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Climate Change Impacts to Coastal Forests

Rising sea levels and intense storms along the mid-Atlantic and southern New England coast are damaging and killing coastal forests.

Studies document signs of stress and dieback, resulting in “ghost forests”. These are areas of standing dead trees that merge into tidal marshes. Although sea-levels have varied for thousands of years, the threat to coastal forests appear to be increasing as rates of sea level rise accelerate. A recent review of the scientific literature and interviews with leading experts suggest that there are two important mechanisms driving coastal forest dieback. Sea-level rise causes changes in the groundwater table in concert with increased saltwater inundation from storm surges and exceptionally high tides (king tide flooding). Rising groundwater tables can lead to saturated soils in low lying coastal forest areas, especially during periods of high rainfall. High groundwater levels limit root oxygen, stressing vegetation and limiting regeneration. Periodic saltwater inundation of the forests from very high tides and storm surges create saline conditions in the soil and in the shallow groundwater. These events may then exceed the existing trees’ salinity or saturation tolerances, leading to a wave of tree death and leaving the site inhospitable to regrowth. Accelerated sea-level rise is expected to make both factors more frequent.

The baseline for coastal flooding rises as sea level rises. This brings further inland daily and monthly tidal flooding, periodic storm surges, and the fresh/saline transition zone in shallow groundwater. Over time, the further inland reach of storm surges results in coastal forest dieback (referred to as ghost forests because of still standing dead trees). Rising sea levels also raise the water table tens to hundreds of meters inland from tidal water, resulting in a thinner aerated zone and the water table closer to the ground surface. The resulting water-saturated soils stress existing vegetation and can ultimately convert forested wetlands to standing-water wetlands with accompanying forest dieback. Not shown but also important: near-shore, low-lying freshwater wetlands become brackish as storm surges reach farther inland and the shorter interval between storm surges results in less dilution between events by precipitation and groundwater flow. Note: drawing not to scale. (Graphic credit: Karrah Kwasnik, US Department of Agriculture; Glen Carleton, US Geological Survey; Richard Lathrop, Marjorie Kaplan, and Rachael Sacatelli, Rutgers University).

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Why does it matter?

Coastal forests in the mid-Atlantic and southern New England are a mix of hardwoods and evergreen trees. They provide habitat for an array of rare plants and wildlife, store carbon, and are valuable as timber resources. Together with adjacent salt marshes, coastal forests also help buffer inland areas from coastal storms.

How can we help coastal forests adapt to rising sea-level?

Certain species are more tolerant to salty or flooded soils. Managing existing coastal forest vegetation through revegetation with more tolerant species may be an option for some areas. Strategic land conservation and restoration of adjacent areas can help coastal forest migration inland. Since coastal forests are very closely linked to their adjacent tidal marshes, it is important to align management objectives considering Climate Change Impacts to Coastal Forests both systems together. Marsh management techniques may benefit coastal forests. Employing tactics such as creating living shorelines, depositing dredge sediments, and increasing drainage in ponded marsh interiors slow down sea-level rise impacts. Ditches, dikes, barriers or other engineered infrastructure can be used to manage the water in order to maintain a coastal forest community. These need to be evaluated carefully and might prove costly.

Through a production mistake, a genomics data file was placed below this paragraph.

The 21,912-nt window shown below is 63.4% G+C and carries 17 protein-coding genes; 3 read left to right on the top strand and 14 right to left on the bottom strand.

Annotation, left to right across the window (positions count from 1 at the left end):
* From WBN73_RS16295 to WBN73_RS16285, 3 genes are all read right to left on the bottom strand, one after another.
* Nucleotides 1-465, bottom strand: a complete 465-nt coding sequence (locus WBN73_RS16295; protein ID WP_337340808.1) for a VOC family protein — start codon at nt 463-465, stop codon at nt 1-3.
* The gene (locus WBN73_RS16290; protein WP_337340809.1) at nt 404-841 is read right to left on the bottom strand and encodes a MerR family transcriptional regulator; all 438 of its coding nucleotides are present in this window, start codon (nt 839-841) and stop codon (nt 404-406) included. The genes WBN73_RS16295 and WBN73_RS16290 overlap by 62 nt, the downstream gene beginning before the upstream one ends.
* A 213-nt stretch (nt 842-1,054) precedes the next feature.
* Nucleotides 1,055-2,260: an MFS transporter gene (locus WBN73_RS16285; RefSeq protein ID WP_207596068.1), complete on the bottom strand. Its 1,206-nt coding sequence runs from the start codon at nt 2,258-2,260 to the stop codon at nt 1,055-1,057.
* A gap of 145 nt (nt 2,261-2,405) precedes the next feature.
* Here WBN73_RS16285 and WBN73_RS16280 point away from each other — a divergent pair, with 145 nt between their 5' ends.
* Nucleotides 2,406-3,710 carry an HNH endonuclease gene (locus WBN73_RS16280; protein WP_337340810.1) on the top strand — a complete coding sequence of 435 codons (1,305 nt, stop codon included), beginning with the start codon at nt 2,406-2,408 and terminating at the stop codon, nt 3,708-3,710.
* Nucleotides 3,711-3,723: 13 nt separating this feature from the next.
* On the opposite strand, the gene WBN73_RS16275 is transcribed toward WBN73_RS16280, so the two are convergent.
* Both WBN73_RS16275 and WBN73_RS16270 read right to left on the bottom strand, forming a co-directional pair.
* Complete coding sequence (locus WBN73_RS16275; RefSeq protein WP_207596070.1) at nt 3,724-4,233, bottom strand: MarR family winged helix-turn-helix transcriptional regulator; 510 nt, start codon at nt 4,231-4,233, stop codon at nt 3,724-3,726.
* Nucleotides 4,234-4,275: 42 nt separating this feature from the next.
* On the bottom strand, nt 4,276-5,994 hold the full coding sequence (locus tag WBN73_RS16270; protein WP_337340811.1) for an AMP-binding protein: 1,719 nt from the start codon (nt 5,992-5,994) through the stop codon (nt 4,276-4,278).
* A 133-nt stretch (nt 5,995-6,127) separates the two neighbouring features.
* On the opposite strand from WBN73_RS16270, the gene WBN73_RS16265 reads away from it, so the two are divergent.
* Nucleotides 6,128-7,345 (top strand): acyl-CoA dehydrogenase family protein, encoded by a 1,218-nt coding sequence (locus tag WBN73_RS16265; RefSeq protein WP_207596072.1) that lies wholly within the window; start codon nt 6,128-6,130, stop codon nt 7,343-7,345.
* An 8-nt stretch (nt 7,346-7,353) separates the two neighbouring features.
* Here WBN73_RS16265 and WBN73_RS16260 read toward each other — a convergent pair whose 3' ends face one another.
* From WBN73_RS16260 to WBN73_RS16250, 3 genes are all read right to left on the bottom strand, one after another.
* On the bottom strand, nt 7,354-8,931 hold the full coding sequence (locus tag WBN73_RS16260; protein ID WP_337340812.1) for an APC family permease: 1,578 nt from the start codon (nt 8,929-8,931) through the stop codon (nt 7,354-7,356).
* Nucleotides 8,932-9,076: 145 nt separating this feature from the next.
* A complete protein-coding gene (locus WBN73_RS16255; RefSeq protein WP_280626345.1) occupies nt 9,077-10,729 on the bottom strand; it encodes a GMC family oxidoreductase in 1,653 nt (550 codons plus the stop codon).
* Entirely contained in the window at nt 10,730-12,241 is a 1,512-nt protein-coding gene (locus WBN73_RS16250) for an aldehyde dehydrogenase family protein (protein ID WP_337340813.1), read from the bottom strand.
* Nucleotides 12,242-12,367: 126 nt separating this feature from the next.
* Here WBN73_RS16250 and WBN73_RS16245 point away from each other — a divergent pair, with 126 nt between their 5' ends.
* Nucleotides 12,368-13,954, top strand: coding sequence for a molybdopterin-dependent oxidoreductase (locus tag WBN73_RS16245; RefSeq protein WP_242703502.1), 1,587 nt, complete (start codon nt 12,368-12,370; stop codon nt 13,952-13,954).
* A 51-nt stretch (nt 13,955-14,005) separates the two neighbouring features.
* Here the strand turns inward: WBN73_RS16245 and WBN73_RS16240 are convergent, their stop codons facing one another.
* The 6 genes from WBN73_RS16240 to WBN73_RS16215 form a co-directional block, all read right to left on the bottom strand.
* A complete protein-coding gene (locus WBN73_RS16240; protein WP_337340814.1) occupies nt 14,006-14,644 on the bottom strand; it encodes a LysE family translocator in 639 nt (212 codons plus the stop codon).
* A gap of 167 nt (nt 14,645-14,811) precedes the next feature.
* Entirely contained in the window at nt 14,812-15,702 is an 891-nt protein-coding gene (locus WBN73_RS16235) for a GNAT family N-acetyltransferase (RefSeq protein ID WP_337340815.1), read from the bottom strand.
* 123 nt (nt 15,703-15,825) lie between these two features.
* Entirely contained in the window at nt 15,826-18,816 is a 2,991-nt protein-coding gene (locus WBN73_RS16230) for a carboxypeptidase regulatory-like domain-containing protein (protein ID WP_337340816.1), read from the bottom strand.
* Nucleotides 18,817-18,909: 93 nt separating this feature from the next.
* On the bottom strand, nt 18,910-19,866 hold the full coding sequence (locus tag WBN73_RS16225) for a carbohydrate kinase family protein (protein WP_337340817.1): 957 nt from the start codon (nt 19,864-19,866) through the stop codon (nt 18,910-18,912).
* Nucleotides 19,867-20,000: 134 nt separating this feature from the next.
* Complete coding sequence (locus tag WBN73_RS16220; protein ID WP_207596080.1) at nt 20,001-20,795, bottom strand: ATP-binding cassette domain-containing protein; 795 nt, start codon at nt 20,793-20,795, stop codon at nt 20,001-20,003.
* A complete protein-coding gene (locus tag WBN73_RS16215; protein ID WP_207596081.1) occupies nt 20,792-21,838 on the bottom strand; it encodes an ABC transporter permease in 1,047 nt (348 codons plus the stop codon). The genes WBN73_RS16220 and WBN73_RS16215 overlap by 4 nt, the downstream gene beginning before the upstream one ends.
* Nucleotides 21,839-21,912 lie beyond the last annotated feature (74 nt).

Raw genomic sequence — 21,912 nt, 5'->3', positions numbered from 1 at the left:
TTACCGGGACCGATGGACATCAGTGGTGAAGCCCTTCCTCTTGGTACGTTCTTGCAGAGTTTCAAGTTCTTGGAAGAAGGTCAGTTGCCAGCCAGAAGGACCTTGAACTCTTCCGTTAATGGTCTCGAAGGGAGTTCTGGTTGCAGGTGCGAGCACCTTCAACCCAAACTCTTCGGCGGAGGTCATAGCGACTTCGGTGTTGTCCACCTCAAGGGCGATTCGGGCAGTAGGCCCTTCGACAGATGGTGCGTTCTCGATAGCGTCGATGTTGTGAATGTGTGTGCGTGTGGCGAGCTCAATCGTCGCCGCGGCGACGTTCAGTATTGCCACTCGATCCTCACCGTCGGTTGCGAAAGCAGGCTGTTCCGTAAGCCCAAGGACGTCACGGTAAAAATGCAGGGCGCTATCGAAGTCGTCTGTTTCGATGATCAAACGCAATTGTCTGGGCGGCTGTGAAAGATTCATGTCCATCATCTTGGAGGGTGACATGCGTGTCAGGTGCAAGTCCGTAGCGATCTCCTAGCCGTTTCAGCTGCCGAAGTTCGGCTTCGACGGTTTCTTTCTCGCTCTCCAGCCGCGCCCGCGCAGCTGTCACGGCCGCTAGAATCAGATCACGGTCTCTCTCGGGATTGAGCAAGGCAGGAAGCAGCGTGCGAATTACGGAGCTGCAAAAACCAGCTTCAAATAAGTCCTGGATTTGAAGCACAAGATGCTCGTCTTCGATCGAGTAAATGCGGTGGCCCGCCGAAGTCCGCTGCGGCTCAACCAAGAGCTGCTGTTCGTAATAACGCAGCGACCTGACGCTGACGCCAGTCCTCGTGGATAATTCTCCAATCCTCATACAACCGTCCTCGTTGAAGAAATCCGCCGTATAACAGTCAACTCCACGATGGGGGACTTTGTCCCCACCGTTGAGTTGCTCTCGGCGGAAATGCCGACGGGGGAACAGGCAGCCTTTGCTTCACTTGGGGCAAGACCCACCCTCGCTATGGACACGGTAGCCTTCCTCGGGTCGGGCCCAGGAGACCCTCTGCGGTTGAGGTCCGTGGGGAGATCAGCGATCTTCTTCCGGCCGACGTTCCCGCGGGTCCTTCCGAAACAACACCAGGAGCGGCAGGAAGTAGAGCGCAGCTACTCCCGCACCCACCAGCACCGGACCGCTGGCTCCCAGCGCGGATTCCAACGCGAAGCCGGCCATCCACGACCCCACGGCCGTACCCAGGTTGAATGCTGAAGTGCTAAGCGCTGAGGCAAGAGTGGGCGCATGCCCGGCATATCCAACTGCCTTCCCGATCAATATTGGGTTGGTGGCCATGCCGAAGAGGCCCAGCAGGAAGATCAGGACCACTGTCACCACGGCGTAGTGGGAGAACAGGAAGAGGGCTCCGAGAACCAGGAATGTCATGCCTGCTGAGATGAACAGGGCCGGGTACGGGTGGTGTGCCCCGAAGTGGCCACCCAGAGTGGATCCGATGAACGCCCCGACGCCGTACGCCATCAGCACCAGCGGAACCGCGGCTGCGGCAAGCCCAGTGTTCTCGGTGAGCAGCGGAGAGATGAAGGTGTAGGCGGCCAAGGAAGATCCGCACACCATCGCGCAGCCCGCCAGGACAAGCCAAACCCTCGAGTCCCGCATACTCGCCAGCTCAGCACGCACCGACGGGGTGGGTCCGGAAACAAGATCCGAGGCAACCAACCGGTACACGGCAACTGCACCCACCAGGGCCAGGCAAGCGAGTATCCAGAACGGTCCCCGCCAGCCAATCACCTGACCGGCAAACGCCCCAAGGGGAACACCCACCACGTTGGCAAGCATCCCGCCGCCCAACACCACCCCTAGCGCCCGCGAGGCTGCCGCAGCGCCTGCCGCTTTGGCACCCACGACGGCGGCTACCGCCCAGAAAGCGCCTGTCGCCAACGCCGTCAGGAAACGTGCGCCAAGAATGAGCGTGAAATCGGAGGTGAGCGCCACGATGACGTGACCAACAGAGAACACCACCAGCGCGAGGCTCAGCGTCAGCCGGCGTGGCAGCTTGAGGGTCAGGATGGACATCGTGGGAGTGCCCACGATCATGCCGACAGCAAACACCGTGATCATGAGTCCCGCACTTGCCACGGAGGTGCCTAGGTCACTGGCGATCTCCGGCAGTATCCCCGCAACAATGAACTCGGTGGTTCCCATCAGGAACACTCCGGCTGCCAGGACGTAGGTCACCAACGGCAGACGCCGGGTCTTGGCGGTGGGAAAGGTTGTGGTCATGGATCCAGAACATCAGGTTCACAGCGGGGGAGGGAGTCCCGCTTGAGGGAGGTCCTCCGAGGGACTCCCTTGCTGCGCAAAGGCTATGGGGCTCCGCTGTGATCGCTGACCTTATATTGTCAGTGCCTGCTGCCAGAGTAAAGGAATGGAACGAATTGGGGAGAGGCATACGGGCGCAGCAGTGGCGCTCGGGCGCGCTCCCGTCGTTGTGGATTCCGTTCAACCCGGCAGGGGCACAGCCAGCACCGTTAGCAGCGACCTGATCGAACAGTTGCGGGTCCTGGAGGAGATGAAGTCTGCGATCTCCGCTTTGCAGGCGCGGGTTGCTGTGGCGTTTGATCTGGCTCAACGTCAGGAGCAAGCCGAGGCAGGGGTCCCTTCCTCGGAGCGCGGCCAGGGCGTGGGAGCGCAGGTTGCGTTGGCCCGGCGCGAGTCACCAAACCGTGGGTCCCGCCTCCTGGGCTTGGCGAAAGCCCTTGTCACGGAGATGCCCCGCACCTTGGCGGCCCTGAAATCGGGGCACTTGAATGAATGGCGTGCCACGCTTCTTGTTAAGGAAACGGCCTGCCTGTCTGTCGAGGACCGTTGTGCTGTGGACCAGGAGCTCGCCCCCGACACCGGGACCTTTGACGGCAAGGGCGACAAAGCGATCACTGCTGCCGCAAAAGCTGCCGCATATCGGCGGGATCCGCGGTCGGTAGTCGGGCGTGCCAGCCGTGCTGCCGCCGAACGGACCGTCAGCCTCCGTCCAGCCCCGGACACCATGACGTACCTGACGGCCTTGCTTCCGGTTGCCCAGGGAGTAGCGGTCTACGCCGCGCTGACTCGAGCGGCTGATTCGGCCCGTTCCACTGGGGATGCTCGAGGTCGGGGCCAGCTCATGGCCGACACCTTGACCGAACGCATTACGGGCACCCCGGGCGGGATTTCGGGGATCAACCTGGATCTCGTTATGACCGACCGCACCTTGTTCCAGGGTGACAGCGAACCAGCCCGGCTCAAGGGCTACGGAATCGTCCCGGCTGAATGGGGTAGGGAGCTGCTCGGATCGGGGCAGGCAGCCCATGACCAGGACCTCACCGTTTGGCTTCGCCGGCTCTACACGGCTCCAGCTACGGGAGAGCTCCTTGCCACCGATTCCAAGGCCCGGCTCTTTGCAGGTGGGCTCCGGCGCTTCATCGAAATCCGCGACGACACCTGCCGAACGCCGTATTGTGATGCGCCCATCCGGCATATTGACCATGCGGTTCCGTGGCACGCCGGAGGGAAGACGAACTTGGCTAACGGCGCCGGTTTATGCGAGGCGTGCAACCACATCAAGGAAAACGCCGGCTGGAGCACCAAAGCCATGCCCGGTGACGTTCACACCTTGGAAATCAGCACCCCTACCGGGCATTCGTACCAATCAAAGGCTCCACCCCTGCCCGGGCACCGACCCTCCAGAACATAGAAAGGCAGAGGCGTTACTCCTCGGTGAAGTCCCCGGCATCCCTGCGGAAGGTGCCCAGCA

What research is needed?

The reasons for coastal forest dieback vary by location. Rising groundwater tables and saltwater flooding, either singly or in combination, are the main causes. Better understanding these factors is key to determining whether slowing the loss of coastal forest at a site is even feasible. In many cases it may not be possible to prevent further forest dieback. If feasible, what might be the most appropriate cost-effective approaches? In some locations, marshes are ditched for mosquito control or agricultural purposes. These ditches improve drainage but provide pathways for salt water to reach adjacent coastal forests. Engineering solutions such as modification of the ditching and/or installation of tide gates to slow saltwater inundation may make sense in specific instances. In other locations, adaptive management of the forest themselves may be the best recourse. Further research is needed on how to manage these forests as they undergo stress, how to reduce competition from the invasive plant species Phragmites australis (common reed) and how to enhance tree and shrub regeneration. The research could inform possible restoration and management options. To fully grasp the geographic scope of ghost forests, region-wide mapping and modeling are needed. This will highlight the spatial extent of historic forest dieback and projected future hotspots.

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